When you sustain injuries in a motor vehicle accident, someone’s insurance company, either yours or the one covering the driver who caused the accident, must pay your damages. Unfortunately, however, many insurance companies have poor track records of paying claims.
As FindLaw explains, if the insurance company involved in your motor vehicle accident unreasonably investigates, processes or refuses to pay your claim, you may need to sue it for bad faith. Generally you have two choices: sue under common law or sue under state statute.
Common law bad faith claims
Common law refers to laws that arise out of a society’s customs and practices or court decisions. Nevertheless, when it comes to making a common law bad faith insurance claim, each state has its own definition of what constitutes bad faith on the part of an insurance company.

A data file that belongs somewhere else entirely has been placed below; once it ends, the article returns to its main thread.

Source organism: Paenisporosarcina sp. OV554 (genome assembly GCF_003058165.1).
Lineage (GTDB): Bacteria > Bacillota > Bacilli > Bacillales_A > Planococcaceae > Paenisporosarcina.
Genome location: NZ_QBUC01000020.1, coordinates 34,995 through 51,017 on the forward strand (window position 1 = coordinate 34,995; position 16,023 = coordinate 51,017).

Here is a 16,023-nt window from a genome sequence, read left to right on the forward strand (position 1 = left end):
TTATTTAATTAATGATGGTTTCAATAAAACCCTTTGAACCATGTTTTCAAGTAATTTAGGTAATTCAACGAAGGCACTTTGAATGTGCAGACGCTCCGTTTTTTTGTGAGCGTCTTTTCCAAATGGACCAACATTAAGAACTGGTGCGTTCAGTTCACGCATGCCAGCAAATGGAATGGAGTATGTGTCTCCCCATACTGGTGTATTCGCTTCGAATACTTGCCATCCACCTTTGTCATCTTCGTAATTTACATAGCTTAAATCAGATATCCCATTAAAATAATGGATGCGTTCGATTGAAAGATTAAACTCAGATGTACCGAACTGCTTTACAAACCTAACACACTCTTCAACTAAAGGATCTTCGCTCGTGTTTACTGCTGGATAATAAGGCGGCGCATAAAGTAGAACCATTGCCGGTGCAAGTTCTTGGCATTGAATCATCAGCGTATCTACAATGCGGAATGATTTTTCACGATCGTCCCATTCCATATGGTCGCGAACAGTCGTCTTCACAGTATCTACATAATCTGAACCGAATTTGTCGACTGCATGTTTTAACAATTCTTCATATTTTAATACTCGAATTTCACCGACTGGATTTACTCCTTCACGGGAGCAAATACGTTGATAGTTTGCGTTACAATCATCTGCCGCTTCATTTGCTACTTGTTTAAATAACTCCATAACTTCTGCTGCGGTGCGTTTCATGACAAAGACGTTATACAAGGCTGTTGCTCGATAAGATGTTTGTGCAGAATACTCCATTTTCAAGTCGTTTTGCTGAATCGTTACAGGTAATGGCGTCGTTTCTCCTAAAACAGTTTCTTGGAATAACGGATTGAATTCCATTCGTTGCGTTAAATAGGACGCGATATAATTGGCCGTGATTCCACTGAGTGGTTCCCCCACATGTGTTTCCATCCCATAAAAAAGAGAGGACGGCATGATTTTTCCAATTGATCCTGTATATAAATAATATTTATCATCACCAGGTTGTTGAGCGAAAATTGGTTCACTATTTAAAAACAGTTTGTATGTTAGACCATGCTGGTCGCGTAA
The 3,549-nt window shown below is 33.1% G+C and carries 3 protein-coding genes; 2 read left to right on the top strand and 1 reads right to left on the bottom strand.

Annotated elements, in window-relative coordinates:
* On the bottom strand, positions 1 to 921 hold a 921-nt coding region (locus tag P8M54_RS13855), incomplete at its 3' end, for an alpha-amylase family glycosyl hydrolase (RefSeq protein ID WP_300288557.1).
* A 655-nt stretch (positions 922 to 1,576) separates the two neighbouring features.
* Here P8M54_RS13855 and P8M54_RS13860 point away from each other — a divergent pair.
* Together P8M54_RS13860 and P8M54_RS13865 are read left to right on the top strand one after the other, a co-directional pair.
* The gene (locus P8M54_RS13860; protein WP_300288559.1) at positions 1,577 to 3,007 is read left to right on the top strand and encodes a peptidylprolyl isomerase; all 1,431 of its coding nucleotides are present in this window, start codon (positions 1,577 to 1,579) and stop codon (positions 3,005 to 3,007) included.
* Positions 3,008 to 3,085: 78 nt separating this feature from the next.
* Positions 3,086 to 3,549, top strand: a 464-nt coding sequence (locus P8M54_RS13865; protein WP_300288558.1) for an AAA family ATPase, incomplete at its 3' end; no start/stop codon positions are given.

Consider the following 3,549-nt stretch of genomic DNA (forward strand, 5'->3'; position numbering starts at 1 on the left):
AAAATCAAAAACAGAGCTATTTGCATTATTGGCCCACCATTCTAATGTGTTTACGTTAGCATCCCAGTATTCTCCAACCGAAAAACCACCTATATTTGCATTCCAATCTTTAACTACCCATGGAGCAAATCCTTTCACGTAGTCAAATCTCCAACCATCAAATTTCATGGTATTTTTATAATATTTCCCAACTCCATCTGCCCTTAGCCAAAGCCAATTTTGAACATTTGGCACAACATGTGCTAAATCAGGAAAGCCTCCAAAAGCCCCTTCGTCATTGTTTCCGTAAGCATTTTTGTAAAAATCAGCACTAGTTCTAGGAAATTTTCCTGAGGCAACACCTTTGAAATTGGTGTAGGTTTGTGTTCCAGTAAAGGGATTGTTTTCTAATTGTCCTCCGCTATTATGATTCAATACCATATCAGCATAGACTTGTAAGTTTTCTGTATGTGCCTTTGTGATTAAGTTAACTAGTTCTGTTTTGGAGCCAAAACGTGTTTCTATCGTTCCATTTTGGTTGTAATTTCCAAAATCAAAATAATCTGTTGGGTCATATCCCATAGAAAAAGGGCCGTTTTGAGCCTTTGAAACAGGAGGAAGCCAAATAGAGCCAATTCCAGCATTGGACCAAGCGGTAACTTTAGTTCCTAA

In general, however, you must prove that the company denied you the benefits due under its policy and unreasonably withheld these benefits from you. In California, evidence of bad faith includes the following:
- The company misrepresented its policy provisions.
- It failed to act promptly after you filed your claim.
- It failed to approve or deny your claim within a reasonable amount of time.
- It failed to give you a reasonable explanation as to why it denied your claim.
Statutory bad faith claims
If you choose to go the statutory route, you can sue under either breach of contract or tort law. A tort represents a deliberate wrongful act that causes damage to someone else. In a tortious insurance bad faith lawsuit, you can recover both your economic and noneconomic damages. If the jury determines that the insurance company’s actions were especially egregious, they may award you punitive damages as well.